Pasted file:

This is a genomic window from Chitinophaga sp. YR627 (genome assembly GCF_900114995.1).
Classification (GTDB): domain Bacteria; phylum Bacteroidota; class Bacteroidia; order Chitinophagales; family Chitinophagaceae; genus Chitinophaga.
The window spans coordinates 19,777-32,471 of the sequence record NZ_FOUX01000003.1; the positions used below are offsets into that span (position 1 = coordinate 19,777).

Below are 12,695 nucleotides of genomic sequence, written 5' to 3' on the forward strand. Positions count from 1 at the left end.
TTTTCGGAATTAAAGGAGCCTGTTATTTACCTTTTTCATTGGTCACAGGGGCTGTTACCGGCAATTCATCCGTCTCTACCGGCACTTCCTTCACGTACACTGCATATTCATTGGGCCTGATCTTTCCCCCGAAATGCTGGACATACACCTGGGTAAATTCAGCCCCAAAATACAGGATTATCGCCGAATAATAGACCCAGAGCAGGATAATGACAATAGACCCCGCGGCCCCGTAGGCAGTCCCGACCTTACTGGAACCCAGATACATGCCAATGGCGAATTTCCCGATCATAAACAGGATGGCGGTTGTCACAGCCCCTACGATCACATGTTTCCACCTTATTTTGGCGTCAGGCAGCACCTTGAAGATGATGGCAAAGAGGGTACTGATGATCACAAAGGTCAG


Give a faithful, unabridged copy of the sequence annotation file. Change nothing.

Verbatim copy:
This is a genomic window from Chitinophaga sp. YR627 (genome assembly GCF_900114995.1).
Classification (GTDB): domain Bacteria; phylum Bacteroidota; class Bacteroidia; order Chitinophagales; family Chitinophagaceae; genus Chitinophaga.
The window spans coordinates 19,777-32,471 of the sequence record NZ_FOUX01000003.1; the positions used below are offsets into that span (position 1 = coordinate 19,777).

Below are 12,695 nucleotides of genomic sequence, written 5' to 3' on the forward strand. Positions count from 1 at the left end.
TTTTCGGAATTAAAGGAGCCTGTTATTTACCTTTTTCATTGGTCACAGGGGCTGTTACCGGCAATTCATCCGTCTCTACCGGCACTTCCTTCACGTACACTGCATATTCATTGGGCCTGATCTTTCCCCCGAAATGCTGGACATACACCTGGGTAAATTCAGCCCCAAAATACAGGATTATCGCCGAATAATAGACCCAGAGCAGGATAATGACAATAGACCCCGCGGCCCCGTAGGCAGTCCCGACCTTACTGGAACCCAGATACATGCCAATGGCGAATTTCCCGATCATAAACAGGATGGCGGTTGTCACAGCCCCTACGATCACATGTTTCCACCTTATTTTGGCGTCAGGCAGCACCTTGAAGATGATGGCAAAGAGGGTACTGATGATCACAAAGGTCAG